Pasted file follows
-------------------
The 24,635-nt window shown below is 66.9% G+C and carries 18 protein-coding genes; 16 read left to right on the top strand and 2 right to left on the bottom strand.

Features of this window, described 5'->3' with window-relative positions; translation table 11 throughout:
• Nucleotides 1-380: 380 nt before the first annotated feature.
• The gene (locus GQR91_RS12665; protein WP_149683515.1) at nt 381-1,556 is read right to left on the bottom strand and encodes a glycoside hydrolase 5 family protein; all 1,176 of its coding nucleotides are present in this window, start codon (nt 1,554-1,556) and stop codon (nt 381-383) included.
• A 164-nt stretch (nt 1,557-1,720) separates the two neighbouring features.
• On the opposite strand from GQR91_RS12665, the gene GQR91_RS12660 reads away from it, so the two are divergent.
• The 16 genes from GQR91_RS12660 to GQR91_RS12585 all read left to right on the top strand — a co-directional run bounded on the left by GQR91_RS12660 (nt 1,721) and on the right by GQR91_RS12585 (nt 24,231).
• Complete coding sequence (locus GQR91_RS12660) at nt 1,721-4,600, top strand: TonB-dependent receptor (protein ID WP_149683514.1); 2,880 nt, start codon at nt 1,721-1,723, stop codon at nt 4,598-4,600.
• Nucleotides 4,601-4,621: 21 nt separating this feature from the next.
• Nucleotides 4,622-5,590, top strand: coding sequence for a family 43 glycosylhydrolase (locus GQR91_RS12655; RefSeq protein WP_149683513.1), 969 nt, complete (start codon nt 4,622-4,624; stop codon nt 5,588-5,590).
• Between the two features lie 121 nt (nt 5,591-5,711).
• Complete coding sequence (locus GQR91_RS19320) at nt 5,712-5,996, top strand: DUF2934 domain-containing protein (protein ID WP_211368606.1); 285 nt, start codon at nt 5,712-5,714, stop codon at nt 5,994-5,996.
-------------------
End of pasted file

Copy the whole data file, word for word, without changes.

The 24,635-nt window shown below is 66.9% G+C and carries 18 protein-coding genes; 16 read left to right on the top strand and 2 right to left on the bottom strand.

Features of this window, described 5'->3' with window-relative positions; translation table 11 throughout:
• Nucleotides 1-380: 380 nt before the first annotated feature.
• The gene (locus GQR91_RS12665; protein WP_149683515.1) at nt 381-1,556 is read right to left on the bottom strand and encodes a glycoside hydrolase 5 family protein; all 1,176 of its coding nucleotides are present in this window, start codon (nt 1,554-1,556) and stop codon (nt 381-383) included.
• A 164-nt stretch (nt 1,557-1,720) separates the two neighbouring features.
• On the opposite strand from GQR91_RS12665, the gene GQR91_RS12660 reads away from it, so the two are divergent.
• The 16 genes from GQR91_RS12660 to GQR91_RS12585 all read left to right on the top strand — a co-directional run bounded on the left by GQR91_RS12660 (nt 1,721) and on the right by GQR91_RS12585 (nt 24,231).
• Complete coding sequence (locus GQR91_RS12660) at nt 1,721-4,600, top strand: TonB-dependent receptor (protein ID WP_149683514.1); 2,880 nt, start codon at nt 1,721-1,723, stop codon at nt 4,598-4,600.
• Nucleotides 4,601-4,621: 21 nt separating this feature from the next.
• Nucleotides 4,622-5,590, top strand: coding sequence for a family 43 glycosylhydrolase (locus GQR91_RS12655; RefSeq protein WP_149683513.1), 969 nt, complete (start codon nt 4,622-4,624; stop codon nt 5,588-5,590).
• Between the two features lie 121 nt (nt 5,591-5,711).
• Complete coding sequence (locus GQR91_RS19320) at nt 5,712-5,996, top strand: DUF2934 domain-containing protein (protein ID WP_211368606.1); 285 nt, start codon at nt 5,712-5,714, stop codon at nt 5,994-5,996.